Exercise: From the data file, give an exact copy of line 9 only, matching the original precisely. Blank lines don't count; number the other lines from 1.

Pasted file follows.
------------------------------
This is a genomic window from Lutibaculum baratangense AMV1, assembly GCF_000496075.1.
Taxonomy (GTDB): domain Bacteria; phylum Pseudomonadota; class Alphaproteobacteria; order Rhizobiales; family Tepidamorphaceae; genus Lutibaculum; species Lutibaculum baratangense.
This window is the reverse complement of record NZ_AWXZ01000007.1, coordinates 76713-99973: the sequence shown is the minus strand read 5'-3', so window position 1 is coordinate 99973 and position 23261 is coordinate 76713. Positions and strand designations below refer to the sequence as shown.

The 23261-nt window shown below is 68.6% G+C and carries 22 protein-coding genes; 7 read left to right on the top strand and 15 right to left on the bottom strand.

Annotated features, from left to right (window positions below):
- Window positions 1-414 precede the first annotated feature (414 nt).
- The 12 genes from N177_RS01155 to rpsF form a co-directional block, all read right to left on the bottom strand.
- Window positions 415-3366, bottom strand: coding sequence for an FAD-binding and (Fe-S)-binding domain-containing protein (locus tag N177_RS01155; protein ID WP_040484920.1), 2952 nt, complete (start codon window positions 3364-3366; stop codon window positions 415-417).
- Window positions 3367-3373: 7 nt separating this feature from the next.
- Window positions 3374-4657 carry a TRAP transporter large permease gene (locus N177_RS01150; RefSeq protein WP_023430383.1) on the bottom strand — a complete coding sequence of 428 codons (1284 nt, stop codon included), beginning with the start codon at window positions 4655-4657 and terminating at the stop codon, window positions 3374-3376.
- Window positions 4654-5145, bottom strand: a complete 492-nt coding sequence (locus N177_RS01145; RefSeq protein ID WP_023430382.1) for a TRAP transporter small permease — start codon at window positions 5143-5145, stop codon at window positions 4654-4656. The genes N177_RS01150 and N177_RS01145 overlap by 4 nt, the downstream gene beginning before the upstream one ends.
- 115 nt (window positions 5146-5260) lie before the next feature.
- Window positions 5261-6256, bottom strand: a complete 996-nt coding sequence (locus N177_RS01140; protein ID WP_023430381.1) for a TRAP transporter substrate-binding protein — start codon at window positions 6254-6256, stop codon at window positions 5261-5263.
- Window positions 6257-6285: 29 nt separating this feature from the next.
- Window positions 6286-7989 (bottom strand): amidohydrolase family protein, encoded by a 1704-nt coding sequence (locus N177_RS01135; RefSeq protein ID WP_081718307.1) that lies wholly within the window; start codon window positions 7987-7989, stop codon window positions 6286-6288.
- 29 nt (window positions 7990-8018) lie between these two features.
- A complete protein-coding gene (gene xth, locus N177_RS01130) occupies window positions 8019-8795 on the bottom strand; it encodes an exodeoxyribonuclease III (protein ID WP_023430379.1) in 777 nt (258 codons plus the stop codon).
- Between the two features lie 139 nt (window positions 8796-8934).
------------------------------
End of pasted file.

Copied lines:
- Window positions 3367-3373: 7 nt separating this feature from the next.